Archives for agatha christie

My Porridge & Cream read… Sue Featherstone @SueF_Writer #books #humour #chicklit

Today I’m delighted to welcome chick lit novelist Sue Featherstone. Her ‘Porridge & Cream’ read is Sad Cypress by Agatha Christie. “It’s hard to pin down a single Porridge & Cream read because there are a number of old favourites that fit into my comfort-read category. Georgette Heyer’s Regency novels, for instance, Noel Streatfield’s children’s stories and Josephine Tey’s whodunits. But I’m going to choose Sad Cypress by Agatha Christie, which I first read in my early teens in the late 1960s when I sneaked it off my dad’s bookcase. “Truly, Christie is the queen of crime fiction.” BUY Sue Featherstone’s Bio Sue Featherstone is a Midlander, who has spent most of her life living and working in Yorkshire. Her debut novel A Falling Friend, co-authored with Susan Pape, was published by Lakewater Press in 2016 and a sequel A Forsaken Friend followed in March 2018. The pair, who have also written two journalism text books together, are currently working on the final book in their Friends trilogy. Sue was a journalist and public relations practitioner before moving into academia 20 years ago to teach news and magazine journalism at Sheffield Hallam University. Married with two grown-up daughters, she recently welcomed her first granddaughter Iris who is ‘the
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Categories: Book Love and Porridge & Cream.

#Bookreview ‘The Mystery of Three Quarters’ by @sophiehannahCB1 #crime #mystery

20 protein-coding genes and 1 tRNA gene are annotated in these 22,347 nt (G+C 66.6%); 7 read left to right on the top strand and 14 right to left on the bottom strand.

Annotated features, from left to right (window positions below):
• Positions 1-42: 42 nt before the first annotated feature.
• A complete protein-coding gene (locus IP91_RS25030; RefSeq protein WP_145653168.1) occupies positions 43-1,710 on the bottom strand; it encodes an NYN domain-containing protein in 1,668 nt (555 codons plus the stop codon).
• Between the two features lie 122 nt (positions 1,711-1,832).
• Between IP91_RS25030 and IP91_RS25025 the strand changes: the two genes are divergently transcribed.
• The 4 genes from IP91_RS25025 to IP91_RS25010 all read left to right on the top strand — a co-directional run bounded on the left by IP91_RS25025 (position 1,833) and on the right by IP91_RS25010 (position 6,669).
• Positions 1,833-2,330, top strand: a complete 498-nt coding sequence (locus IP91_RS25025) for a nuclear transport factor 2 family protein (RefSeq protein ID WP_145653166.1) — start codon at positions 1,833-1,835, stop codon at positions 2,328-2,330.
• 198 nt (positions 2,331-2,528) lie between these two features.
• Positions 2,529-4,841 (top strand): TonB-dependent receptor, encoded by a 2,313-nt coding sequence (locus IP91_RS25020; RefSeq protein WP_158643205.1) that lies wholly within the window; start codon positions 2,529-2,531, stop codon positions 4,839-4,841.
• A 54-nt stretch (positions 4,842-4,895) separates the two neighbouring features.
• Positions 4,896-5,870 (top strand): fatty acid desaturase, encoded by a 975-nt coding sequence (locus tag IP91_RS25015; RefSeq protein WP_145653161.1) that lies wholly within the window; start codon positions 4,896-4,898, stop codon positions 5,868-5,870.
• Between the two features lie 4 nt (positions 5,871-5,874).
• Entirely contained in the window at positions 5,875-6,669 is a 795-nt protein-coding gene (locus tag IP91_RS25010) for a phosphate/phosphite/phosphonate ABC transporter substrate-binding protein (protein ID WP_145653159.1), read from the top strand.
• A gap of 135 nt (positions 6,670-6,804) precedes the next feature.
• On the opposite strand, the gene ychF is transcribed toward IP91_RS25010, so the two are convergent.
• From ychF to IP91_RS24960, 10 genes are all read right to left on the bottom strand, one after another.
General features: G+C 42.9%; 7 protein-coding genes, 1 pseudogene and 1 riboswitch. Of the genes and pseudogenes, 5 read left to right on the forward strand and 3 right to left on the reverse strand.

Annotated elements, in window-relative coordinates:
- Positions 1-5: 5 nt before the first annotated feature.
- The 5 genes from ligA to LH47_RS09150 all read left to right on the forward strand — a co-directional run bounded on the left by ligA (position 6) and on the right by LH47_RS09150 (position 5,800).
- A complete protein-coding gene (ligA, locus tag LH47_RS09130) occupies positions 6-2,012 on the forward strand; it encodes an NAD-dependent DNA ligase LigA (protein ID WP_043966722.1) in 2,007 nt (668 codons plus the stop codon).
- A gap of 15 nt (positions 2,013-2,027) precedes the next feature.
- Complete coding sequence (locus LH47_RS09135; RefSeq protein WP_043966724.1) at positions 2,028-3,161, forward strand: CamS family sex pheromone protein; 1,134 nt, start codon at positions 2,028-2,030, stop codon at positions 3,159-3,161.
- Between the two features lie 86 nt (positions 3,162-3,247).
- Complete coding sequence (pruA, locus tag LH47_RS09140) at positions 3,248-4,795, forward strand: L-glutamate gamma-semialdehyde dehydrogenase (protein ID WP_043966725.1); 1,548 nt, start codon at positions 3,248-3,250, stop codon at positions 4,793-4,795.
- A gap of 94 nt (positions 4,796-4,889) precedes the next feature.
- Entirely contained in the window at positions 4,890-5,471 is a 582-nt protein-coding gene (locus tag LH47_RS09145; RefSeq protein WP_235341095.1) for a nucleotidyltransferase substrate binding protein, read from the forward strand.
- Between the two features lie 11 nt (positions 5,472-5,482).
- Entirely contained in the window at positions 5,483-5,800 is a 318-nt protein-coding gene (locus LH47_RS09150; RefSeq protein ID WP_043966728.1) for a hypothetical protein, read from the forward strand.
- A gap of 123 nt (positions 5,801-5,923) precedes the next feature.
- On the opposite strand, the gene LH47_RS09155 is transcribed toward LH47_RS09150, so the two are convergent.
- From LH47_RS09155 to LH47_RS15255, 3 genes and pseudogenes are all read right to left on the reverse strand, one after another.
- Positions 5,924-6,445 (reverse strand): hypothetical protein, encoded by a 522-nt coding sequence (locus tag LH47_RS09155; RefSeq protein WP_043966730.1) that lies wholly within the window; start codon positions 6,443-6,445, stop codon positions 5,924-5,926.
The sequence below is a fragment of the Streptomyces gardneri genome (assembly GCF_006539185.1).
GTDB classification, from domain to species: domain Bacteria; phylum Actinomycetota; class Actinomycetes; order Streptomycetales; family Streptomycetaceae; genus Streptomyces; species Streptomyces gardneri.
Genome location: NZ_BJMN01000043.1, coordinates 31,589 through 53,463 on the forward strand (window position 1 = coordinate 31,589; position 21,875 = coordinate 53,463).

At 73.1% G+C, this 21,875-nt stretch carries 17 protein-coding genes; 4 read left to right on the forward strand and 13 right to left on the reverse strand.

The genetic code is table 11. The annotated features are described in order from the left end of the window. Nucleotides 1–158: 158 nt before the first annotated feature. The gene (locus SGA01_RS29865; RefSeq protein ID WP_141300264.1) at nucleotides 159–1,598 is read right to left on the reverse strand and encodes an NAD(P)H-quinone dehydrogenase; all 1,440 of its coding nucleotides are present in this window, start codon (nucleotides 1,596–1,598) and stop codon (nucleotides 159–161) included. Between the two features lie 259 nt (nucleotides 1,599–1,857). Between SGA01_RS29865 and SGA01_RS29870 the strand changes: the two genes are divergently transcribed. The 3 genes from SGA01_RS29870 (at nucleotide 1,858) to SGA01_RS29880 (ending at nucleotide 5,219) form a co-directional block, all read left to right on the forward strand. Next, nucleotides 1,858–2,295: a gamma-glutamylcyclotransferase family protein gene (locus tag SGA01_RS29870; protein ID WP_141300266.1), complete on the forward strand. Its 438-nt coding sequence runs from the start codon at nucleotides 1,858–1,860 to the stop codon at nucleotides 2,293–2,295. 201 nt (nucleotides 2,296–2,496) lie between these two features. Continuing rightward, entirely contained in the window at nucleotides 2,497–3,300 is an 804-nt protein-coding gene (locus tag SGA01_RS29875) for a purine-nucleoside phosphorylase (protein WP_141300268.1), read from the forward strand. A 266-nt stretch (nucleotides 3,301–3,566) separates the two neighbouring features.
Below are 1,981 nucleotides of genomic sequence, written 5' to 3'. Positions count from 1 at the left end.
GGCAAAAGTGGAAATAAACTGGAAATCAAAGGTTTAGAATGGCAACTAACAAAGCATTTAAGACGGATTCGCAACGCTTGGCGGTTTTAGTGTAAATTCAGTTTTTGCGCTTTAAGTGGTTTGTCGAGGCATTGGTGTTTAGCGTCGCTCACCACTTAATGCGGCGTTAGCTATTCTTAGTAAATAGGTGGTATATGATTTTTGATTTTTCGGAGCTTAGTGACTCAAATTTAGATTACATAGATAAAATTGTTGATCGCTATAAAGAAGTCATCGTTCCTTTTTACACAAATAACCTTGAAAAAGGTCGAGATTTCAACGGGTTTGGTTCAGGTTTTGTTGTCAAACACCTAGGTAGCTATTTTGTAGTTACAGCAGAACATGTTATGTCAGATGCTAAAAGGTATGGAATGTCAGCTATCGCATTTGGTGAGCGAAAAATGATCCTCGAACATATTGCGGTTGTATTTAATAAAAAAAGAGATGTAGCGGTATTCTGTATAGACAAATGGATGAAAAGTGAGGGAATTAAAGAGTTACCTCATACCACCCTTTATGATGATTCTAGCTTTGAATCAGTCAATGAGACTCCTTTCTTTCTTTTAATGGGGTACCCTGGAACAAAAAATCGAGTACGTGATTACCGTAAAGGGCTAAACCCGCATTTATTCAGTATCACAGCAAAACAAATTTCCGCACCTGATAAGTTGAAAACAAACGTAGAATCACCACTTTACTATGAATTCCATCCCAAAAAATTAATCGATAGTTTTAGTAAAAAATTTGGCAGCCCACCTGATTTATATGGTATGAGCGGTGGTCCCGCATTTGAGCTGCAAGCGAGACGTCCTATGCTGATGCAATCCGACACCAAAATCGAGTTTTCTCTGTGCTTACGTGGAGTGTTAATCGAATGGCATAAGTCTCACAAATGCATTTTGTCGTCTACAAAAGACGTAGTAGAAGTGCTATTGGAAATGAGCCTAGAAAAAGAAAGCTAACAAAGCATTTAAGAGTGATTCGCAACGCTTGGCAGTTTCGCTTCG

I am not a great lover of continuation series, books written by a new author after the death of the much-loved originator. It seems a cynical moneymaking move and I fear it will ruin my love of the original author’s books. I grew up loving Agatha Christie and have not, until now, been tempted to read the new Poirot stories by Sophie Hannah. But about to go on holiday, feeling tired and longing for something familiar but new, I picked up The Mystery of Three Quarters. And what a delight it is. The story starts as Poirot is challenged in turn by four strangers, each accusing him of naming them as a murderer. Affronted that fraudulent letters have been sent in his name, Poirot sets out to investigate. He suspects however that the supposed victim Barnabas Pandy does not exist. But Pandy does exist, or did, for 94-year old Barnabas Pandy is dead, drowned in his bath. Told by Poirot’s police sidekick, Inspector Edward Catchpool, this is a clever and mystifying story of Pandy, his two grand-daughters, and long-buried guilt and shame. Hannah writes with ease and I slipped seamlessly into loving and believing in her Poirot. As with all
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Categories: Book Love.

Book review: The Killing of Polly Carter

This is the first of the ‘Death in Paradise’ series by Robert Thorogood that I have read. It is the second in the series, and I picked it up unaware of the TV series of the same, the sixth series will be aired on the BBC this year. So, I am playing catch-up. My first reaction was that it seemed lightweight, but the story and the characters pulled me in. This definitely fits into the comfort crime category so effectively occupied by MC Beaton. Detective Inspector Richard Poole is a man out of place, an English policeman on a tiny Caribbean island, he is a proper chap who persists in wearing leather shoes and woollen suits even at the height of the summer heat. His team is small and their resources are limited, which makes this more of an old-fashioned tale as they put together clue after clue. The setting is luscious. Supermodel Polly Carter is dead, is it suicide or murder? In the true Agatha Christie fashion, of whom Thorogood is a childhood fan, this is a ‘closed room’ mystery where few people have the opportunity and motive. One by one, each of Polly’s family and friends are suspected,
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Categories: Book Love.

If books were real, Hercule Poriot…